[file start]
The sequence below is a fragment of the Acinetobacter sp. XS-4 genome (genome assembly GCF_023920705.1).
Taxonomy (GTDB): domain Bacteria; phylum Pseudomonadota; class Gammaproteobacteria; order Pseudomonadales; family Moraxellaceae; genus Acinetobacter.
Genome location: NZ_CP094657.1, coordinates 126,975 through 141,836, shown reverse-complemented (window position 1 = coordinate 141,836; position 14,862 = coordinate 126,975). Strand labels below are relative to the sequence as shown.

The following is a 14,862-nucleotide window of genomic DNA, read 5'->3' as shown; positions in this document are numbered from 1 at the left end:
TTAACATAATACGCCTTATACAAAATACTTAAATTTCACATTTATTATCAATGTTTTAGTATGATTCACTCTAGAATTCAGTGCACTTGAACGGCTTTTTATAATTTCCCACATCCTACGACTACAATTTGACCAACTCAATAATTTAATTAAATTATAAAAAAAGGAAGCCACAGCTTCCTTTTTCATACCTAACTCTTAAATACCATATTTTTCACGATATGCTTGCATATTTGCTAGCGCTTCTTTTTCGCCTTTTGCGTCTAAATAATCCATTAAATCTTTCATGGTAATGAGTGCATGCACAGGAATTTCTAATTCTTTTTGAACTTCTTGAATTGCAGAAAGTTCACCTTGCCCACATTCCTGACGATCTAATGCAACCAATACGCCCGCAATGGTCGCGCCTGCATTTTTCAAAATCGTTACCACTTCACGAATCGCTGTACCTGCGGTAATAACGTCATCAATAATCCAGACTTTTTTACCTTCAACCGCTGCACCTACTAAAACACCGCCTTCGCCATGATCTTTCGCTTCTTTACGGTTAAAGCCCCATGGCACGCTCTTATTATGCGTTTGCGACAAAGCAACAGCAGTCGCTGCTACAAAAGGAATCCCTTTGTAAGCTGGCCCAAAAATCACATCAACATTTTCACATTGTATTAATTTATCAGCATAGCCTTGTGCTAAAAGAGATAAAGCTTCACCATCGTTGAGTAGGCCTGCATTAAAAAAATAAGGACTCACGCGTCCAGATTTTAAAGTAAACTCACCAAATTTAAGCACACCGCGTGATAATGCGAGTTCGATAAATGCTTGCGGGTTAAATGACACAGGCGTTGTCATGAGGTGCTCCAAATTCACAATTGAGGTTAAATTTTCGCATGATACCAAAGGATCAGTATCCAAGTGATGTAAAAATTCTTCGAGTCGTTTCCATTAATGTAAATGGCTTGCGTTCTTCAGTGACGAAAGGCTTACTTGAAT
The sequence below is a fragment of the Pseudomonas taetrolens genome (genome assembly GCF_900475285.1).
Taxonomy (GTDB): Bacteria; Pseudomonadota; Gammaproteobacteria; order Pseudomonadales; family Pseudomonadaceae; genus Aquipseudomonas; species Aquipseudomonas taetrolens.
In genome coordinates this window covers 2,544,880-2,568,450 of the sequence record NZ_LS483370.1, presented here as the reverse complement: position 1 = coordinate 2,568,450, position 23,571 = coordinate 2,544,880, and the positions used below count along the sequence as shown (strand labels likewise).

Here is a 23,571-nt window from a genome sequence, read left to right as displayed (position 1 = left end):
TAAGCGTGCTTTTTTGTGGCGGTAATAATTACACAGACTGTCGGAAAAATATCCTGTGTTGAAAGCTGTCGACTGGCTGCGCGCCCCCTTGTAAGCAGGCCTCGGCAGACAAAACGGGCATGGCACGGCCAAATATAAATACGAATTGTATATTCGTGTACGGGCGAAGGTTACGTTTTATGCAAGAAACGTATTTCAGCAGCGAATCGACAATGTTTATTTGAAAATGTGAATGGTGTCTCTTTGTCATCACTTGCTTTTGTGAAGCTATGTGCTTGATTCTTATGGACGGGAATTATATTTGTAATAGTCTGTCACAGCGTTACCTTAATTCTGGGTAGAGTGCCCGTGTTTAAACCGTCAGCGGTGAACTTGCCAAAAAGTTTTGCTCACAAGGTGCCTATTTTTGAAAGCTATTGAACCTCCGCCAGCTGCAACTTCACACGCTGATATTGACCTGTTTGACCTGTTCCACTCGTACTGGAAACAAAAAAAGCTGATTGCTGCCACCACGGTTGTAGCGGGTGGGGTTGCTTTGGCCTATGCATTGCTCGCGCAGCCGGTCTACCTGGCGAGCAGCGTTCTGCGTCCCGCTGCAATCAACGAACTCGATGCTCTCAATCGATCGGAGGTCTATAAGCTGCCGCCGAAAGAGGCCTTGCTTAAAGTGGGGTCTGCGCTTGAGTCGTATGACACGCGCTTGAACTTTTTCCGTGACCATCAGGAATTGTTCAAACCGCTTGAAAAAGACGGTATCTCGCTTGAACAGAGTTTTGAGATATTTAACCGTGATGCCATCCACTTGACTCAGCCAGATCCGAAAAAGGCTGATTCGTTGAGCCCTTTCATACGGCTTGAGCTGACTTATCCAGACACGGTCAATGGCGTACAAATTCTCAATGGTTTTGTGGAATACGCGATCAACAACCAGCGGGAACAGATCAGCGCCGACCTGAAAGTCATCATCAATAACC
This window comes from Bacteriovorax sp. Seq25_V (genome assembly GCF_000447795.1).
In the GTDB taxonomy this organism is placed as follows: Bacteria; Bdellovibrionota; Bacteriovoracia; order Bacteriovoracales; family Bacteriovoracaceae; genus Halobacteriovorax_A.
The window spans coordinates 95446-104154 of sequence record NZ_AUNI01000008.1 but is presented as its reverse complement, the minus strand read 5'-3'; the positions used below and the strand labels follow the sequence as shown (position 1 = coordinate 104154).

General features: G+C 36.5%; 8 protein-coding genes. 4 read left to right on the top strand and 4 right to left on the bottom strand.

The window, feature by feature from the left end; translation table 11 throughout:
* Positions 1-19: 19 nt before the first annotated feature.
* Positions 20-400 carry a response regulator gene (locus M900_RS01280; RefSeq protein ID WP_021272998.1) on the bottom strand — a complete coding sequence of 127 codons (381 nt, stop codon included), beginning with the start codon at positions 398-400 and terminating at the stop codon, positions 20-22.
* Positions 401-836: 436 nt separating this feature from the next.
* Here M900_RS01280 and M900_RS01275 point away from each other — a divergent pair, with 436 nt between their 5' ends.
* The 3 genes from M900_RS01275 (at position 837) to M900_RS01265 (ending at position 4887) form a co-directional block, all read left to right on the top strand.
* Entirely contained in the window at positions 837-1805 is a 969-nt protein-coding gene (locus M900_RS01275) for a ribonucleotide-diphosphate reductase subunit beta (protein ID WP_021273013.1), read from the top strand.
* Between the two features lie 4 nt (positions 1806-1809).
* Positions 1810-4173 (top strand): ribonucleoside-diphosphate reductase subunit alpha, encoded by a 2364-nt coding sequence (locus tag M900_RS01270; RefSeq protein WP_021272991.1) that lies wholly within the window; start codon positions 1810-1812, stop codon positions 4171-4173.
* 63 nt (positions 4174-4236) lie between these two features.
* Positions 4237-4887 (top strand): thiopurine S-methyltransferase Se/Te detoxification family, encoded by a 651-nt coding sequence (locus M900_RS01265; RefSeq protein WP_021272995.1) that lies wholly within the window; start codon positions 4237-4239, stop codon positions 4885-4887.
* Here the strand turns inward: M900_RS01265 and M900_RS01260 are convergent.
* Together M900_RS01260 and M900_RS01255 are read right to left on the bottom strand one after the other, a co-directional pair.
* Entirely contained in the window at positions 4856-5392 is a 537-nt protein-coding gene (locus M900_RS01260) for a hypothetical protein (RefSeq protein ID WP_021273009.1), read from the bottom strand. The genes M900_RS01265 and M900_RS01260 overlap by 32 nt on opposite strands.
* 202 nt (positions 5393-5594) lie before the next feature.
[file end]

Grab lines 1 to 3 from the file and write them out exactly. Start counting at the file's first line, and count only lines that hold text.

The sequence below is a fragment of the Acinetobacter sp. XS-4 genome (genome assembly GCF_023920705.1).
Taxonomy (GTDB): domain Bacteria; phylum Pseudomonadota; class Gammaproteobacteria; order Pseudomonadales; family Moraxellaceae; genus Acinetobacter.
Genome location: NZ_CP094657.1, coordinates 126,975 through 141,836, shown reverse-complemented (window position 1 = coordinate 141,836; position 14,862 = coordinate 126,975). Strand labels below are relative to the sequence as shown.